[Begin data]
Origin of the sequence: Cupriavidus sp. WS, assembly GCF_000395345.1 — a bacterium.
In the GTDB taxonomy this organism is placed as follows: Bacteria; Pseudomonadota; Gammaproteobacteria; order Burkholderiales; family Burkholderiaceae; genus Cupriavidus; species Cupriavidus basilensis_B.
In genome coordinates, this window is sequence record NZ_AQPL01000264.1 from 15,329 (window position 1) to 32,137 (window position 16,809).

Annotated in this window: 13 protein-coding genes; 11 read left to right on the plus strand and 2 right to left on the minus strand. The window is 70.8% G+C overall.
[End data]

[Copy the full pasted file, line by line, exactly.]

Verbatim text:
Origin of the sequence: Cupriavidus sp. WS, assembly GCF_000395345.1 — a bacterium.
In the GTDB taxonomy this organism is placed as follows: Bacteria; Pseudomonadota; Gammaproteobacteria; order Burkholderiales; family Burkholderiaceae; genus Cupriavidus; species Cupriavidus basilensis_B.
In genome coordinates, this window is sequence record NZ_AQPL01000264.1 from 15,329 (window position 1) to 32,137 (window position 16,809).

Annotated in this window: 13 protein-coding genes; 11 read left to right on the plus strand and 2 right to left on the minus strand. The window is 70.8% G+C overall.